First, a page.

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Norway 1905-2005

1905 – A Peaceful Separation

On 7 June 1905, the Norwegian Storting held an emergency meeting, during which Prime Minister Christian Michelsen submitted the resignation of his government. Since Swedish King Oscar II could only exercise power over Norway through its government, this meant that the King lost the ability to exercise his royal functions. Thereafter, the Storting adopted a unanimous declaration conferring power on the former government “to exercise the authority vested in the King in accordance with the Constitution and the Laws of the Realm of Norway – with those changes necessitated in light of the fact that the King has ceased to function as the King of Norway, thereby bringing to an end the union between Norway and Sweden under a single monarch.” With the help of a subordinate clause, Norway broke out of its union with Sweden. 

In 1814, Norway was forced into its union with Sweden after being taken away from Denmark in the wake of the Napoleonic Wars. The Norwegians revolted against the imposition of another union, establishing the Norwegian Constitution on 17 May 1814. Although this gained Norway some degree of internal self-rule, the Norwegian state was nonetheless compelled to enter into a new – albeit loose – union comprising two nations under the same monarch with a common diplomatic service. The union was formalized in the Riksakten (Document of the Realm) of 1814.

By the 1890s, there was mounting conflict between the two parties to the union. Nationalistic tendencies were emerging in both countries, but these were based on widely divergent political principles. Growing protectionism in Sweden was having an adverse effect on economic relations between the two countries, making it difficult for union supporters in Norway to argue convincingly that the arrangement still held economic benefits for the country. After 1895, both countries launched substantial military build-up efforts.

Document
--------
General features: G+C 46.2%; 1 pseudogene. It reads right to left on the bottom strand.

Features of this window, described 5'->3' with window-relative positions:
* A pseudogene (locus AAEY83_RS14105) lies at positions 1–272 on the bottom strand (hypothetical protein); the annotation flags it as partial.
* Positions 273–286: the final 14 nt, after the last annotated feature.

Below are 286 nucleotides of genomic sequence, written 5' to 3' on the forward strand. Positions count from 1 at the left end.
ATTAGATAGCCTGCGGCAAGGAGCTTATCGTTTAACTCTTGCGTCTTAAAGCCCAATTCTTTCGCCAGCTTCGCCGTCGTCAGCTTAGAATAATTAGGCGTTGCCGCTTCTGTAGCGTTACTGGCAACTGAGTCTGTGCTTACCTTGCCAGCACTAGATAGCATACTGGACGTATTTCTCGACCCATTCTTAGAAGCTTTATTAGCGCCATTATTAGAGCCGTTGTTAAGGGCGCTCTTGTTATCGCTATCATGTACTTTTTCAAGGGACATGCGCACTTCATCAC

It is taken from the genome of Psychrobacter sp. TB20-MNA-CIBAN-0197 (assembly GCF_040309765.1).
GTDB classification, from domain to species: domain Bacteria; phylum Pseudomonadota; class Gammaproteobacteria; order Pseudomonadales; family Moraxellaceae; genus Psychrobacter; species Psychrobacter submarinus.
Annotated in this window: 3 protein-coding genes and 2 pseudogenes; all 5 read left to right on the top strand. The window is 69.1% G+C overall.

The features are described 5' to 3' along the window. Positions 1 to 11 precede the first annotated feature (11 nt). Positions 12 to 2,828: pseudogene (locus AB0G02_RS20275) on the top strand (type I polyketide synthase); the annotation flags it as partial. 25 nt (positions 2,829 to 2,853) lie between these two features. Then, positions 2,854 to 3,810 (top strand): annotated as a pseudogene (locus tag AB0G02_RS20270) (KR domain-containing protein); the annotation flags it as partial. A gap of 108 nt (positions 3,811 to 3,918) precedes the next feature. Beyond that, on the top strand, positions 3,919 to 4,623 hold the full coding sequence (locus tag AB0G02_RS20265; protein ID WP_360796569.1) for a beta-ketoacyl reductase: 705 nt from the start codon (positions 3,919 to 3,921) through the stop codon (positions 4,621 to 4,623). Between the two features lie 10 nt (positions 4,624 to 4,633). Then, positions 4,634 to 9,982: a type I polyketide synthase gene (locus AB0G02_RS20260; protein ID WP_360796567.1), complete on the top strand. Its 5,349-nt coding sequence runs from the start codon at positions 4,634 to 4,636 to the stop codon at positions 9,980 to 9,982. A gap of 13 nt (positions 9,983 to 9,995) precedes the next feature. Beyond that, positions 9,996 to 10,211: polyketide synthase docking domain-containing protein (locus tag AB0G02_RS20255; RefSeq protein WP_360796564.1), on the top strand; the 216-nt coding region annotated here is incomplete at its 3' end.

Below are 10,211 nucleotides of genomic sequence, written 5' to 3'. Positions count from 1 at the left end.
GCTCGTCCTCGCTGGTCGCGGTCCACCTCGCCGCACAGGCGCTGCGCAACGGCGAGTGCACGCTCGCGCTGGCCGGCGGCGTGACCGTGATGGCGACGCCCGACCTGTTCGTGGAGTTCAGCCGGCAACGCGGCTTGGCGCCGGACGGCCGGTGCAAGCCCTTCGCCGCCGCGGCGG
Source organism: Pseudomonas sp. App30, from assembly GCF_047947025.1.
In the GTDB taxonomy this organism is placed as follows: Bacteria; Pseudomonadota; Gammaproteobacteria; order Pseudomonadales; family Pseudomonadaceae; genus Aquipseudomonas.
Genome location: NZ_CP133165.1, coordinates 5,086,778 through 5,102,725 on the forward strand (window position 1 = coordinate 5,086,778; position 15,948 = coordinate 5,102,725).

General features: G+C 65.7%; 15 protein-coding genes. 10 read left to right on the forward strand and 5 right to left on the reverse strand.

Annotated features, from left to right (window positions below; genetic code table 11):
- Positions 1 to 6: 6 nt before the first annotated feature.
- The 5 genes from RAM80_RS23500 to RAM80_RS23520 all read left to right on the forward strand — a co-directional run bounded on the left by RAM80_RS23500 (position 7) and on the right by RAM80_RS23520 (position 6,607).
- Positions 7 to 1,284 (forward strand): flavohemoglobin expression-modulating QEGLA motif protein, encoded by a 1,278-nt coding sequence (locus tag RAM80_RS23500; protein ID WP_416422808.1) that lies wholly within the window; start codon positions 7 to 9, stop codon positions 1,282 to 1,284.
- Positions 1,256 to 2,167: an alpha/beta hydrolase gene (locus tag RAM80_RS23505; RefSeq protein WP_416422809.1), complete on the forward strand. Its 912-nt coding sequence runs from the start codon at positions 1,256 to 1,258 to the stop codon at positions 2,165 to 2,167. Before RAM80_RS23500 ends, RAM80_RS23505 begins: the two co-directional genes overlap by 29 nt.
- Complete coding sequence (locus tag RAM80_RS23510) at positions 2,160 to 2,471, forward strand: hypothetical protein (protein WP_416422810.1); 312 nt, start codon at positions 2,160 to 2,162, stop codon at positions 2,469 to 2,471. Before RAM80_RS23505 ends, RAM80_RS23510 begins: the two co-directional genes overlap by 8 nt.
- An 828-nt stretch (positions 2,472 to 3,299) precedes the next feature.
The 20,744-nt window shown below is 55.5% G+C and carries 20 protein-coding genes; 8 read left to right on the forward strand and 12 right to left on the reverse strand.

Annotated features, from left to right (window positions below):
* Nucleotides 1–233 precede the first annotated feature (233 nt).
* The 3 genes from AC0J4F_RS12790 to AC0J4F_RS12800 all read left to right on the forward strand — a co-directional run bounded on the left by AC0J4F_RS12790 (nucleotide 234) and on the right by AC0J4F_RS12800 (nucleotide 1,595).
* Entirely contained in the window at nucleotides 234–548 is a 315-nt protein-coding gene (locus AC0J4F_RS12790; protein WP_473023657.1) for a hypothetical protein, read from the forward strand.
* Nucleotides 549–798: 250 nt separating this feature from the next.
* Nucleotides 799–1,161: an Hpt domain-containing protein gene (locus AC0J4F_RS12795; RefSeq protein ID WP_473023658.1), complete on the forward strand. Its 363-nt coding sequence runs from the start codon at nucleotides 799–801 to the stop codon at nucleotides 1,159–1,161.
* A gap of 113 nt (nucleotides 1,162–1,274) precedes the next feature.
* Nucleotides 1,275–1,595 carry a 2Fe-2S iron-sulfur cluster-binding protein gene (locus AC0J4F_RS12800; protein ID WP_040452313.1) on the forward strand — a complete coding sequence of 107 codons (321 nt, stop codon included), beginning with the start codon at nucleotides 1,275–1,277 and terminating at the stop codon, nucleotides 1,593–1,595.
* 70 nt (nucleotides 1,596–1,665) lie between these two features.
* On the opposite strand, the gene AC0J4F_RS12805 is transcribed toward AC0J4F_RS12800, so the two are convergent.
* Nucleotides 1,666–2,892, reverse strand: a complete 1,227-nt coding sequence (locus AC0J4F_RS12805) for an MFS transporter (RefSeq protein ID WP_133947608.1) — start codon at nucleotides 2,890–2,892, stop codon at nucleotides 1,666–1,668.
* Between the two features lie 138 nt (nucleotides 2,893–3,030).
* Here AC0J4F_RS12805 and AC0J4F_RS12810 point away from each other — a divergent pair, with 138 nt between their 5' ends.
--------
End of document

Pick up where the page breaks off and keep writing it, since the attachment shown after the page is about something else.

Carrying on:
Early in 1905, it appeared that the union was heading for a break-up. Presiding Prime Minister Francis Hagerup resigned, acknowledging that he had no backing for further negotiation with the Swedes on the introduction of a Norwegian consular service. A new government was then formed by Christian Michelsen. Norwegian national hero Fridtjof Nansen published a series of articles in the foreign press in an effort to enlighten the public and explain Norwegian claims. In May, the members of the Storting adopted a bill to establish a Norwegian consular service, knowing full well that King Oscar II would not approve the legislation. The King’s refusal to sanction the bill arrived on 27 May, leading to a complete rupture between the King and government – and between Sweden and Norway. Both nations sought to gain the support of the major powers in Europe, but none of these countries wished to get involved in a war in Scandinavia.